Wednesday, July 4, 2012

2012 July 4th:The 4th of July -- from J.P. McPherson's Diary

My great-great grandfather James P. McPherson,  his wife Mary, and four young children arrived in Springdale, Wisconsin, on the 30th of May, 1850.  After eight years in New York City, the couple had fully embraced  this new land of theirs and were preparing to build their own home on their own land in Springdale.  Tailoring for friends, as well as working in the fields for himself, friends and neighbors left J.P. precious little time for relaxation.  However, the following entry for his first July 4th in Springdale, where he was to make his home for the next half century, presents a interesting view of this new citizen* of the United States of America:

1850   July 4th,  Thursday  At home all day  -- dullest 4th of July I have passed in America.  Thus I wish to be this time next year will observe the day in a more fashionable way.

However, for the next two years, the Diary reflectes that he would  spend yet another quiet, uneventful 4th of July at home and then visiting his neighbors, the Andersons.  It wasn't until 1853 that James P. McPherson fulfilled his promise of that first July 4th in Springdale.  His diary for that Independence day in 1853 reads as follows:

1853  July 4th, Monday   At Celebration of Independence at Mount Vernon -- made short speech.

Later,   J.P. became quite well known for his political speeches, complete with his sons playing patriotic songs from the back of the wagon,  Eldest Billy played the trumpet; my great grandfather James, the flute; young Jabez, on the drums.  All the while J.P. waved the American flag and made speeches --- wearing his Scotch hat with black ribbons down the back and a thistle emblem on the front.  He knew from whence he came, and  the new land he now called home.  Reportedly, and appropriate for this day,  James Peter McPherson ended his speeches with these words:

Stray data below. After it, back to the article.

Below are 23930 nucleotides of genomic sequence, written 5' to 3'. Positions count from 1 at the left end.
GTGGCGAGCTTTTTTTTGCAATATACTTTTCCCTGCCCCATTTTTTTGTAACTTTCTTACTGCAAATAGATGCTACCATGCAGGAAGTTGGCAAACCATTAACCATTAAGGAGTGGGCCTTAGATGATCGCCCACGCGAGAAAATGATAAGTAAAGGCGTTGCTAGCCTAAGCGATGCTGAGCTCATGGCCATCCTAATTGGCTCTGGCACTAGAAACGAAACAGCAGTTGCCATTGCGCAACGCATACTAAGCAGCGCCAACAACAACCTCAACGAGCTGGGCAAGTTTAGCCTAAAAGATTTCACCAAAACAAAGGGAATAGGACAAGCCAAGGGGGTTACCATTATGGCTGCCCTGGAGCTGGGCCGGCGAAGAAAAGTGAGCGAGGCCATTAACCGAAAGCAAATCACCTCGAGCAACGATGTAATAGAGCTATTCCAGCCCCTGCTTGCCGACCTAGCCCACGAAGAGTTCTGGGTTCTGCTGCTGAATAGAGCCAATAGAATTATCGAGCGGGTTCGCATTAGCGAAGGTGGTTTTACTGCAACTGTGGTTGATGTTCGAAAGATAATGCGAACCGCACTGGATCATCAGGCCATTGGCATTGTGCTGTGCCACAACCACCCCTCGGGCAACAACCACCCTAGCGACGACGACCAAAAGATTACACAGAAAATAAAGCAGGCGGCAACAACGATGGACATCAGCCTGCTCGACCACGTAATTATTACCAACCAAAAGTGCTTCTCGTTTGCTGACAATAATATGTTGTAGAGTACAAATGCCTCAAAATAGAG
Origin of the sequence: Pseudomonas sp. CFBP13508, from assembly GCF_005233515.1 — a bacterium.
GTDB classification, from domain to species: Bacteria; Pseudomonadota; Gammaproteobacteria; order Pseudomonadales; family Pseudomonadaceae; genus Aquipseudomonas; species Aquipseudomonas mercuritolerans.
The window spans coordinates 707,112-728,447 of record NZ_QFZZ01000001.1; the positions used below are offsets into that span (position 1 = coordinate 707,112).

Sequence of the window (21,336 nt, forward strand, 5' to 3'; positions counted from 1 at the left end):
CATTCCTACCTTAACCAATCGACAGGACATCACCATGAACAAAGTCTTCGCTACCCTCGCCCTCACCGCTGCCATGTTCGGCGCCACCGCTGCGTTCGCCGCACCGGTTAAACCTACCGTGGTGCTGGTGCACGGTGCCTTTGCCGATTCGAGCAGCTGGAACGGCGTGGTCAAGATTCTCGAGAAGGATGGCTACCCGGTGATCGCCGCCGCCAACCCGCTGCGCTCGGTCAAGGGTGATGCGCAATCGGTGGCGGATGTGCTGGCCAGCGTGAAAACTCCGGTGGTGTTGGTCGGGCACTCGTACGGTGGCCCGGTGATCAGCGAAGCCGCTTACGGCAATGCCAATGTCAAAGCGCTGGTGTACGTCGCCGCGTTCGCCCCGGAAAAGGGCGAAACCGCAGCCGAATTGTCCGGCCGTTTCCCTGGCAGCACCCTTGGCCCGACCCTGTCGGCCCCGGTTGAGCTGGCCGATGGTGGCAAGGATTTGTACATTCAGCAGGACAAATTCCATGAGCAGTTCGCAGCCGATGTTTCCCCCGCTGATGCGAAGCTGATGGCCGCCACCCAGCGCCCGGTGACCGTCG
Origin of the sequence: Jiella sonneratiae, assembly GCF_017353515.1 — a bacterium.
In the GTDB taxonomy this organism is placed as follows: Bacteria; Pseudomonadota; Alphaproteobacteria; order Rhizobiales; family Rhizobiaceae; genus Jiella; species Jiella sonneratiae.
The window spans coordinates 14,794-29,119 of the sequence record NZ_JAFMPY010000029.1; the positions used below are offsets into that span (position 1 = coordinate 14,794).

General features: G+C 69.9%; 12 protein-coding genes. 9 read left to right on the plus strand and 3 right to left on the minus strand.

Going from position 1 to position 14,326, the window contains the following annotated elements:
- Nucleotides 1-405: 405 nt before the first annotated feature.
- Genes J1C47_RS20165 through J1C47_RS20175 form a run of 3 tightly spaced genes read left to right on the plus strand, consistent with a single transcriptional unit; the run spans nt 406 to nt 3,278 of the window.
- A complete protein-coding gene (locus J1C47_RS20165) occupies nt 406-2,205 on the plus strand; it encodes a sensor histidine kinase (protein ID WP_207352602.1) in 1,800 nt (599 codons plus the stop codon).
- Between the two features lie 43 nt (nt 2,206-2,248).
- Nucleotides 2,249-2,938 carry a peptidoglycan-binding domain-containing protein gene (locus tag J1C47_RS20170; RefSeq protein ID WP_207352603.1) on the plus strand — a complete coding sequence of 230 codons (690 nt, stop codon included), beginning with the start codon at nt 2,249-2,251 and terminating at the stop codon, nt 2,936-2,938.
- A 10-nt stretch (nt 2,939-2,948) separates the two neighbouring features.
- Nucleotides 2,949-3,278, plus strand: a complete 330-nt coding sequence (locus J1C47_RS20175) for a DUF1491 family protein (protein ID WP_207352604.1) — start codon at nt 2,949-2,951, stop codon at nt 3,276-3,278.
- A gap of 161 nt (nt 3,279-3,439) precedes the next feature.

Hip Hip Hoo Ray for the USA!!

*Naturalization papers for James P. McPherson signed and issued on 23 October 1849 in NY City.  Witnessed by Alexander Gordon.


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© Joan Hill, Roots'n'Leaves Publications

6 comments:

  1. I imagine a Fourth of July spent at the old homestead would have been a little more quiet than any Independence Day extravaganza in the midst of New York City! However, it looks like he did his best to bring a spark to liven things up, once he got established in his part of Wisconsin.

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    1. His diary entries were always sparce, but I was very fortunate to have the Centennial History of Springdale and in it folks desscribed J.P. Evidently he was quite colorful in speech and appearance. Thanks for reading. I really look forward to your comments.

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  2. Thanks for your nice comment on my blog. What a great way for your great-great grandfather to celebrate July 4th! Thanks for sharing your wonderful stories. :)

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    1. Thanks for reading this 4th of July offering and of course the comments. Also, I was truly taken with your blog post on "old Ironsides" --- we have a true family connection, though only in the words of OWH.

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  3. hi Joan, I've nominated you for the Illuminating Blogger Award. You can read more about it in my post http://cassmob.wordpress.com/2012/07/08/illuminating-blogger-award/

    Pauleen

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  4. Pauleen, I just sat down in front of the computer and saw that you had nominated me. Thank you for the nice words of the nomination too. I appreciate the thought and the nomination --- and as soon as it cools down enough to think, I will get back to work here. Thanks again.

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